T H E
F I C T I O N
R. F. D I E T R I C H
ABOUT THE AUTHOR
R. F. Dietrich is an English Professor at the University of South Florida in Tampa where he teaches a course in “The Apocalypse in Modern Literature & Film.” His first novel, The Final Solution, is a prophetic evocation of the Armageddon lust that consumes some people as they employ apocalyptic terrorism to vindicate their religious beliefs. Its tale of messianic ambition foresaw the events of September 11, 2001, and predicted an even darker future. In Earth Angel, his second novel, the author shifts from dark to light, from looking into a devilish future to looking wryly back upon a youthful search for love that would reconcile earth and heaven. Both novels derive from the author’s realization that literature can still serve a religious function, as at its origins; it’s just a question of getting back to a religion that celebrates human creativity as part of divine creativity, as religion did at its origins. In his latest work he turns to playwriting, dramatizing in Alphabetical Order a free-for-all shootout among professors, students, and administrators in American higher education that is presided over by the Lord of Misrule and suggests why an apocalypse might not be a bad idea.
Earth Angel is a wryly narrated nostalgia piece about the laughable but lovable 1950s in small town America. On movie dates then the hormonal honey pot was constantly stirred by the likes of such voluptuous Hollywood angels as Marily Monroe, Liz Taylor, Jane Russell, Sophia Loren, Brigette Bardot, Jayne Mansfield, and on and on. This was especially tormenting if you dated a girl who looked like Marilyn Monroe but whose angelic ambitions were only of the biblical sort. This is the fate of the novel’s hero, “Reverend Steve,” a young lad considering the ministry and with biblical ambitions of his own but struggling with an erotic imagination that is over-stimulated by the appearance in his Ohio town of so many gorgeous angels, both onscreen and sitting right next to him at the drive-in movie. Well, where could this lead to but to out-of-wedlock teen pregnancy? The twist here is that the teen who gets “knocked up” is the virginal “Reverend Steve.” So what did the baby look like? The last virgin birth gave rise to a whole new epoch; is that the case here?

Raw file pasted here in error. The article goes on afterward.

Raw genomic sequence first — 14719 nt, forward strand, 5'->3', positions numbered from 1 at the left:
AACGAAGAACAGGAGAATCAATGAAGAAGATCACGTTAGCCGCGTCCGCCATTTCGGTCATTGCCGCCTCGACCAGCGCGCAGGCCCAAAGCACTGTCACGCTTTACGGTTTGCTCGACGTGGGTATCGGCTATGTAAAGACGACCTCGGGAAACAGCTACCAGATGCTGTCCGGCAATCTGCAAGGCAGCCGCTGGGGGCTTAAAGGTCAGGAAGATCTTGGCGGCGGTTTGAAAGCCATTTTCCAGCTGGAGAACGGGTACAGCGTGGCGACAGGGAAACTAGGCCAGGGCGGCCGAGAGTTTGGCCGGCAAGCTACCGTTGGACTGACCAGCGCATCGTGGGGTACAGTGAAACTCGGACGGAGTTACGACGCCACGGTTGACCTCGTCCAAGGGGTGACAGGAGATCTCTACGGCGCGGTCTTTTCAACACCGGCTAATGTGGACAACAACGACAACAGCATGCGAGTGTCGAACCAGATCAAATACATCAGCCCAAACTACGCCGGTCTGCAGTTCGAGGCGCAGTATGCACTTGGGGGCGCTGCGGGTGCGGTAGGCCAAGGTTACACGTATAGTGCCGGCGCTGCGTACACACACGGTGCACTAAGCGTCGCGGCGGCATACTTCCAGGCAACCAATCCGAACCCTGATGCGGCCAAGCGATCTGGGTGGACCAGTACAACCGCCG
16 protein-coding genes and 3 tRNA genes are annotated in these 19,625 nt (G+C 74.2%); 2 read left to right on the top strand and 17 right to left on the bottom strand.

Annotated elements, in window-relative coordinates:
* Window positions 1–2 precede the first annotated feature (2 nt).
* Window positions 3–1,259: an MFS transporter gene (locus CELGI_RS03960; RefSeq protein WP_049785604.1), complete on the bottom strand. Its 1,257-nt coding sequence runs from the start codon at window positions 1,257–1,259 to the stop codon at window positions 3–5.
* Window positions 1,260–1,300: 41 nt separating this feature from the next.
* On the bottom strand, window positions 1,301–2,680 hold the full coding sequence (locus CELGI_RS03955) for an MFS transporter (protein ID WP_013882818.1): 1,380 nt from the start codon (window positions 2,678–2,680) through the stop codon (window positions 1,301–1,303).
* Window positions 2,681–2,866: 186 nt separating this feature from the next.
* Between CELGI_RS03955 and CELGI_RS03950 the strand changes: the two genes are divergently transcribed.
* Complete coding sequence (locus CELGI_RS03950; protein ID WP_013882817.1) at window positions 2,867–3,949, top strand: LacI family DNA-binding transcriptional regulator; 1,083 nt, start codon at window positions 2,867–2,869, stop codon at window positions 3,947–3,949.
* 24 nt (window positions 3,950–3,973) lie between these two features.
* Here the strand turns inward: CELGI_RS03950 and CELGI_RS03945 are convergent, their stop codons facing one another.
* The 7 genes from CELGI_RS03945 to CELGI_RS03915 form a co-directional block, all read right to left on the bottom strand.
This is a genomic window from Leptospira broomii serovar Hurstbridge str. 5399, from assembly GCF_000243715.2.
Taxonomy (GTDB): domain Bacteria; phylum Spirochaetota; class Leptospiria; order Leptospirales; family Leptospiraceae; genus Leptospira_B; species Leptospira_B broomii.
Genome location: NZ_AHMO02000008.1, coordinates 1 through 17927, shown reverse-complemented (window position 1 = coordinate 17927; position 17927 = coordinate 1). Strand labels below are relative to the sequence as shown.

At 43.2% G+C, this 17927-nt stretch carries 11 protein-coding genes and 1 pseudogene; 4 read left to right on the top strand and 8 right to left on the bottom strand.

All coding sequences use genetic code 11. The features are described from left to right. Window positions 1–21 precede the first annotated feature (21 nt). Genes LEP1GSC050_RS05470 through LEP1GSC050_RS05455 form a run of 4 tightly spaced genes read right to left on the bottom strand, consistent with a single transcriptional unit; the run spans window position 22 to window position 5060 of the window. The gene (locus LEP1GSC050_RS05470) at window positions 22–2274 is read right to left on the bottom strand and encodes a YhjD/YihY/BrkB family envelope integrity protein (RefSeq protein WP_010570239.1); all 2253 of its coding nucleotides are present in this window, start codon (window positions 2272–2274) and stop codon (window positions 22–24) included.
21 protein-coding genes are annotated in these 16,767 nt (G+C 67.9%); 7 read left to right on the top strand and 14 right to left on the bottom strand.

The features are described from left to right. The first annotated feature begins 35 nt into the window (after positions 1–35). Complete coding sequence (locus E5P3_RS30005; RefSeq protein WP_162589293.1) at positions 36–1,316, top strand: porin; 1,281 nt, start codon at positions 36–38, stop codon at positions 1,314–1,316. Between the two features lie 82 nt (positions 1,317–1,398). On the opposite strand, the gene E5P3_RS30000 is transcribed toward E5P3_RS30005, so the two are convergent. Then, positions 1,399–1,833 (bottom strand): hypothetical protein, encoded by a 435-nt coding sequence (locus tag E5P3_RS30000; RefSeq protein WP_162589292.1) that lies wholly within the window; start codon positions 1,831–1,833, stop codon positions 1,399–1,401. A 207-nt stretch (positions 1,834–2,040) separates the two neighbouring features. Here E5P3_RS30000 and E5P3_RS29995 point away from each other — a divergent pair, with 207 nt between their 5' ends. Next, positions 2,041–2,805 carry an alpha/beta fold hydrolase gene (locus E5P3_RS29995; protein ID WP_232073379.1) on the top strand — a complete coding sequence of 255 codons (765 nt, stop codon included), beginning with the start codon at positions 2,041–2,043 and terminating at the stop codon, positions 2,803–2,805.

“You know, Lord, if you don’t want any other gods before you,
you shouldn’t make sexy girls.”
Earth Angel is available in paperback and hardbound at www.authorhouse.com or at www.amazon.com, www.bn.com, or at www.addall.com and at other bookstores and websites. Look under ISBN # 1-4033-5793-5 for the hardbound and # 1-4933-5702-7 for the paperback. It is also available as an e-book from AuthorHouse.
Religion from Zoroaster to Billy Graham has featured an apocalyptic “Final Solution,” an idea given a very ugly twist by Adolf Hitler but true to the meat-cleaver, judgmental spirit of the tradition. While the apocalyptic “End of Days” had previously been wishful thinking, Hitler’s Nazis revealed that a purely man-made apocalypse would someday be technologically possible. With weapons of mass destruction becoming increasingly available, the Apocalypse needs now only a handful of True Believers to pull it off. In fact, with the rise of religious intolerance in the world, a Holocaust of Humanity is becoming increasingly likely, waiting only for just the right Beast of the Apocalypse to cue The End. R. F. Dietrich’s The Final Solution is the tale of the “slouching toward Bethelehem” of just that rough beast and Wolf Berlin’s desperate attempt to forestall him. This struggle is thrown into doubt by the irony that this rough beast is an old soul mate of Wolf’s, who tempts Wolf with the roles of Peter and Paul in his new, post-Apocalypse religion. Or so Wolf tells us. Can Wolf, a card-carrying member of Actors’ Equity, be believed?
“Religion is going to be the death of us, if the lack of it doesn’t get us first.”
—–from Wolf Berlin’s Holy Wars
The Final Solution is available in paperback at
Look under ISBN # 0-595-13263-1.
For more on this novel, see
Alphabetical Order is a contra-PC look at the simultaneous farce and melodrama that is higher education in America. It uses the extremes of the classroom absurdities from the 1970s on to dramatize the highly comic standoff among teachers, students, and administrators at all times and in all places that always ends in the same old shootout, never mind polite appearances.
Professor Dog, President Staffuk and the campus cops, and the know-it-all, mind-of-their-own, not-interested-in-education students, led by the voluptuous, mini-skirted, make-love-not-war Eve Alpha and the always politically motivated reactionary Bob Beta, will remind you of the anarchy that always lies in wait in every classroom and the way that it is always smashed. And thereby projects an image of the larger world. Times change, the forms of anarchy change, but the eventual suppression of it is always "alphabetical" in the sudden application of arbitrary power when things get out of hand. Alpha, sit here! Beta, sit there! Gamma, sit here! But you won't be able to sit still as this laugh-out-loud school daze drama plays itself out.
Professor Dog: The A students gave me As, the C students gave me Cs, so from now on I give everybody As. It's called "grade inflation." Where does that get us?